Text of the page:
Friday, November 22, 2013

AgriLife Today highlights salvinia weevil work on Caddo Lake

AgriLife Today, Texas A&M AgriLife's news media outlet, published a story this afternoon highlighting the impacts of the giant salvinia weevil at Caddo Lake this year. In the article titled "AgriLife project weevils damaging invasive giant salvinia at Caddo Lake," they highlight the progress made in the effort to establish weevil populations on the lake and document the impacts they are having on the current giant salvinia population. To read the full story, visit

Weevil impacts at one of the release sites in November 2013. Open water and salvinia darkening in the background is caused by weevil damage to the plants.

Thursday, November 7, 2013

Last Year's Weevil Impacts Bigger than Expected!

Last Friday, Dr. Allen Knutson and Lee Eisenberg made it out to the Back Lake/Bird Roost area of Caddo Lake where weevil releases made in 2012 to confirm the presence of suspected salvinia weevil damage. What they found was extremely encouraging. The salvinia mat at this site was almost completely destroyed with only a few primary and secondary stage plants present over approximately 10 acres or more. 

The density of weevils present at this site confirms that weevils are responsible for this damage. Samples processed from this site averaged 77 adult weevils per kilogram of sample. With about 40 weevils per kilogram of salvinia being the target density to achieve salvinia control, this threshold has been far exceeded.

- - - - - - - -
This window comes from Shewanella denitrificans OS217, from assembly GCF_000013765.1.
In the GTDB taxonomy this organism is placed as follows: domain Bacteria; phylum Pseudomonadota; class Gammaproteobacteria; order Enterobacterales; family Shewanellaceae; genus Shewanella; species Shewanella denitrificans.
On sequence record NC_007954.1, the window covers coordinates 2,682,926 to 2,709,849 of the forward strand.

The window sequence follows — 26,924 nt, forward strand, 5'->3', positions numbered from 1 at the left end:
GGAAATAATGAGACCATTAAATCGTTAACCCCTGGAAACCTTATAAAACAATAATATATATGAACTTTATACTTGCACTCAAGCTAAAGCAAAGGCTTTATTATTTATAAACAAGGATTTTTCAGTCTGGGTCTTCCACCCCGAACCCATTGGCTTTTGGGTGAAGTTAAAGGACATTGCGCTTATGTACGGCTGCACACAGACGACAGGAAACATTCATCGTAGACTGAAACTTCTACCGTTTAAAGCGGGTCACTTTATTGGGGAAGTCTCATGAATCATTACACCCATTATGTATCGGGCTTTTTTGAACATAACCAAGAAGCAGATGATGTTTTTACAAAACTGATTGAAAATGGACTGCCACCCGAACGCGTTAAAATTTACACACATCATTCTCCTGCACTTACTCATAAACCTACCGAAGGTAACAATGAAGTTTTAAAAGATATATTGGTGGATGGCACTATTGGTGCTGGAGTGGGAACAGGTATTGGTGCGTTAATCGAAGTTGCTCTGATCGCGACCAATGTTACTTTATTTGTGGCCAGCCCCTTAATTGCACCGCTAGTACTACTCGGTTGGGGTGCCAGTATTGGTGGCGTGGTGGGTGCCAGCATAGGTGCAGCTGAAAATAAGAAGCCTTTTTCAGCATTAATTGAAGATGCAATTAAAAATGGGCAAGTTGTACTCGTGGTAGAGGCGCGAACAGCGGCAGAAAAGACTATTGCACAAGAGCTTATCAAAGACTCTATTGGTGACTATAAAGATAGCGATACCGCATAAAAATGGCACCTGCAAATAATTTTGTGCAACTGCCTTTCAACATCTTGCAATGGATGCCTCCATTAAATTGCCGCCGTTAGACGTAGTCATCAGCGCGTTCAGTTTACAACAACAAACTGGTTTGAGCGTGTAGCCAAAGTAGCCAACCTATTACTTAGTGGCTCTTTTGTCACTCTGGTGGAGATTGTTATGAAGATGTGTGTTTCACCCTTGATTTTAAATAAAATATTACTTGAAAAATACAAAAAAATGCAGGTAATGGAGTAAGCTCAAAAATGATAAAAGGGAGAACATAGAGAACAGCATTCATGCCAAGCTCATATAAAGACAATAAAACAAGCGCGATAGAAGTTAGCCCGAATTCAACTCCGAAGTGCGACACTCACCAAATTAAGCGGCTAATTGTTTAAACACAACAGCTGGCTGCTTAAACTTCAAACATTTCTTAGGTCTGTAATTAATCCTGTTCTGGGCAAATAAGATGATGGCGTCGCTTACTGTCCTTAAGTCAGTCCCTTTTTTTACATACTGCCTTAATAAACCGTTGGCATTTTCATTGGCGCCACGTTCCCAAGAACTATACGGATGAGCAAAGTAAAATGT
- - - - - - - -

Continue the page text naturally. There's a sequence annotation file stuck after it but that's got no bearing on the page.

Since no weevils were released at this site in 2013, these finding prove that the weevils successfully over-wintered at this site on Caddo Lake this past year.In fact, more weevils made it through the winter here than anticipated! Now we can only hope that weevils continue to survive the winters. If so, the weevils' impact can be expected to grow in the coming years!

Go forth and prosper weevils!

2012 weevil release site showing extensive weevil damage and only scattered primary and limited secondary giant salvinia present. Weevils overwintered at this site and have impacted 10 acres or more! (photo by Dr. Allen Knutson, November 1, 2013)